Maximizing kidneys for transplantation using machine perfusion: from the past to the future

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The two main options for renal allograft preservation are static cold storage (CS) and machine perfusion (MP). There has been considerably increased interest in MP preservation of kidneys, however conflicting evidence regarding its efficacy and associated costs have impacted its scale of clinical uptake. Additionally, there is no clear consensus regarding oxygenation, and hypo- or normothermia, in conjunction with MP, and its mechanisms of action are also debated. The primary aims of this article were to elucidate the benefits of MP preservation with and without oxygenation, and/or under normothermic conditions, when compared with CS prior to deceased donor kidney transplantation.


Clinical (observational studies and prospective trials) and animal (experimental) articles exploring the use of renal MP were assessed (EMBASE, Medline, and Cochrane databases). Meta-analyses were conducted for the comparisons between hypothermic MP (hypothermic machine perfusion [HMP]) and CS (human studies) and normothermic MP (warm (normothermic) perfusion [WP]) compared with CS or HMP (animal studies). The primary outcome was allograft function. Secondary outcomes included graft and patient survival, acute rejection and parameters of tubular, glomerular and endothelial function. Subgroup analyses were conducted in expanded criteria (ECD) and donation after circulatory (DCD) death donors.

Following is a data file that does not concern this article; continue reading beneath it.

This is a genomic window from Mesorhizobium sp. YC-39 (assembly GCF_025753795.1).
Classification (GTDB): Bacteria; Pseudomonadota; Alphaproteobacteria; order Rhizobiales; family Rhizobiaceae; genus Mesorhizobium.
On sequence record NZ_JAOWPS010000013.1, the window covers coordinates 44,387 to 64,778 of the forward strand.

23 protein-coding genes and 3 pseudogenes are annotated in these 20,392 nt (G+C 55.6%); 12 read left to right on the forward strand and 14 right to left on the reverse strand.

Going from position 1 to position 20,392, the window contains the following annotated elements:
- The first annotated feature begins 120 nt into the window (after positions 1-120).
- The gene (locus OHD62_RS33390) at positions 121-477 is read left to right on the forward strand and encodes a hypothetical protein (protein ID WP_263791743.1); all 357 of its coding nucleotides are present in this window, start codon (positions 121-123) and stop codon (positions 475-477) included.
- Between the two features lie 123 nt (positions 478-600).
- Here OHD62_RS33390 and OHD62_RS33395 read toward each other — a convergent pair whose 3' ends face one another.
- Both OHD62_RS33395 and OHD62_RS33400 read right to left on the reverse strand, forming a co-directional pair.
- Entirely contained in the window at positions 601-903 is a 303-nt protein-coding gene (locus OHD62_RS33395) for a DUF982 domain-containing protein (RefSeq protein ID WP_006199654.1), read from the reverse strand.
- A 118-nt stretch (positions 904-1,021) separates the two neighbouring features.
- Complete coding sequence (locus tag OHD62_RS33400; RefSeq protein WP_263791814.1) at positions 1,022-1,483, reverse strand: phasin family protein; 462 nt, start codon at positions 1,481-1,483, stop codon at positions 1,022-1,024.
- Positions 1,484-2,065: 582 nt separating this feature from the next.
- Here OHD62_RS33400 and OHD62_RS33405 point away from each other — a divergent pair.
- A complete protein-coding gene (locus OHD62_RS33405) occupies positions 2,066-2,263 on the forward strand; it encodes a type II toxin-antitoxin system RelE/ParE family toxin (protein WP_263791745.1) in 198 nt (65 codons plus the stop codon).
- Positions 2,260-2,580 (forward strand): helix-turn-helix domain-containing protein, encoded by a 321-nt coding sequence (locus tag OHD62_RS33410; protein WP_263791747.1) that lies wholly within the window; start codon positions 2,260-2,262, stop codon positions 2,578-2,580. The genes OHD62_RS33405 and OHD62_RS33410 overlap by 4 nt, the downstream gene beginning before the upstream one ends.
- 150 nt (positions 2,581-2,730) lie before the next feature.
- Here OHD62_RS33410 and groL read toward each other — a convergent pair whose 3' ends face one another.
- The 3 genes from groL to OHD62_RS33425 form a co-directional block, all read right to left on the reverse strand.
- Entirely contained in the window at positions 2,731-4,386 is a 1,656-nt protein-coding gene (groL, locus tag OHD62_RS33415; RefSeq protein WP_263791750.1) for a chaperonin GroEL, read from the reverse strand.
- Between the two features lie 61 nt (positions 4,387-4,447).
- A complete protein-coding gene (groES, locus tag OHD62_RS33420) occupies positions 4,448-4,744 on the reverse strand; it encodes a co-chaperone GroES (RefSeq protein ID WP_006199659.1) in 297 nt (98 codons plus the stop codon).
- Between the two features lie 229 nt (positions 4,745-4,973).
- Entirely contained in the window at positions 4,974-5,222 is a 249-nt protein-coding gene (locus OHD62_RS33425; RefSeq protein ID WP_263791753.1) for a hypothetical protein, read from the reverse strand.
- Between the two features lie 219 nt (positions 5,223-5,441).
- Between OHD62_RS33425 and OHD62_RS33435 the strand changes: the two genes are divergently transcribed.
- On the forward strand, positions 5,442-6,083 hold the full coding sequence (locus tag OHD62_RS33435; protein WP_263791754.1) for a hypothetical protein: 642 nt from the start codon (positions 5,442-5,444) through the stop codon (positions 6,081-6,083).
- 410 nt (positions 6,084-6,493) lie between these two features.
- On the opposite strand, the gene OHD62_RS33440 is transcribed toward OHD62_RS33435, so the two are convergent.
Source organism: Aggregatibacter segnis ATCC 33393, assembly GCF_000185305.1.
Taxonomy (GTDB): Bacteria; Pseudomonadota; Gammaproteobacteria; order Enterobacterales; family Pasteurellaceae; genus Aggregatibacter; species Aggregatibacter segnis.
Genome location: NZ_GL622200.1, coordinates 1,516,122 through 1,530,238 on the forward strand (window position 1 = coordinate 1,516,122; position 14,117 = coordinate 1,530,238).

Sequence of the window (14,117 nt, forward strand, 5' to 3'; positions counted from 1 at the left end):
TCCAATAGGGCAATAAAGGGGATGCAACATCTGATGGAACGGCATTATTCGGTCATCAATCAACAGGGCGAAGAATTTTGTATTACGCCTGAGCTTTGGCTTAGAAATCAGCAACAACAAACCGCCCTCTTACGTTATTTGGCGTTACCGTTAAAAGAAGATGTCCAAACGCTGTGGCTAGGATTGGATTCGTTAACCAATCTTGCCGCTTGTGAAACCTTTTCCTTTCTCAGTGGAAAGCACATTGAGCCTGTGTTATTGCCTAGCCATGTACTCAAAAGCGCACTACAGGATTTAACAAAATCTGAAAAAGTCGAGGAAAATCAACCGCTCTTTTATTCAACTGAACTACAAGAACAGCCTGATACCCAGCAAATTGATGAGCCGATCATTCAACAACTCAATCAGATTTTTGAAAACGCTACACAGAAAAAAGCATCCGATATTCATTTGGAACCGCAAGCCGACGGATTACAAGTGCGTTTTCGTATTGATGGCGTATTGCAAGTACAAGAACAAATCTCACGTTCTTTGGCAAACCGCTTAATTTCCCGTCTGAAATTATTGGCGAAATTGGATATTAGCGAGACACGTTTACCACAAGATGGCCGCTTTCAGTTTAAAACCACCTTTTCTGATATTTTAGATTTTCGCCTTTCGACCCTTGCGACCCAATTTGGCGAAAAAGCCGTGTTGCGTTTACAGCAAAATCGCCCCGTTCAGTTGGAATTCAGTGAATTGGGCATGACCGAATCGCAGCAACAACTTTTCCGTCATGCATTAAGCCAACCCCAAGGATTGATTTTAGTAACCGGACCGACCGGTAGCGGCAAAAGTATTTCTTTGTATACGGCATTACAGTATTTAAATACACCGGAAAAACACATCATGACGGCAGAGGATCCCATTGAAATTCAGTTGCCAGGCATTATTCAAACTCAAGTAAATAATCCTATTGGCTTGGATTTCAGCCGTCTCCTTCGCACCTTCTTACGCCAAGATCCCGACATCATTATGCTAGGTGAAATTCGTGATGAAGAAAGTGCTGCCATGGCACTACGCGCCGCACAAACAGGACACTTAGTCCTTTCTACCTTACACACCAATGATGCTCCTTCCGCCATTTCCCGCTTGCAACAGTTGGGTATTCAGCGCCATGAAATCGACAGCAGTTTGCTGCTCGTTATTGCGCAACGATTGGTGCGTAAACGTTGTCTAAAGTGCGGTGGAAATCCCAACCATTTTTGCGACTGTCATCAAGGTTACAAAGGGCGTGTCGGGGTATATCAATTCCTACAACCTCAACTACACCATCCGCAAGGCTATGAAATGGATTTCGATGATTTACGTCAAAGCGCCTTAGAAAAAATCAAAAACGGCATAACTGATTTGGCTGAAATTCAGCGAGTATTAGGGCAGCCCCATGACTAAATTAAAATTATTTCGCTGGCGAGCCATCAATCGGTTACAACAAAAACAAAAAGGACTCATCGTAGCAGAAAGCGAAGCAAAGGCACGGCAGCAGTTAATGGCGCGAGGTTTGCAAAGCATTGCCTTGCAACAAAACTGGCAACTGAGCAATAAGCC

A total of 101 studies (63 human and 38 animal) were included. There was a lower rate of delayed graft function in recipients with HMP donor grafts compared with CS kidneys (RR 0.77; 95% CI 0.69–0.87). Primary nonfunction (PNF) was reduced in ECD kidneys preserved by HMP (RR 0.28; 95% CI 0.09–0.89). Renal function in animal studies was significantly better in WP kidneys compared with both HMP (standardized mean difference [SMD] of peak creatinine 1.66; 95% CI 3.19 to 0.14) and CS (SMD of peak creatinine 1.72; 95% CI 3.09 to 0.34). MP improves renal preservation through the better maintenance of tubular, glomerular, and endothelial function and integrity.


HMP improves short-term outcomes after renal transplantation, with a less clear effect in the longer-term. There is considerable room for modification of the process to assess whether superior outcomes can be achieved through oxygenation, perfusion fluid manipulation, and alteration of perfusion temperature. In particular, correlative experimental (animal) data provides strong support for more clinical trials investigating normothermic MP.

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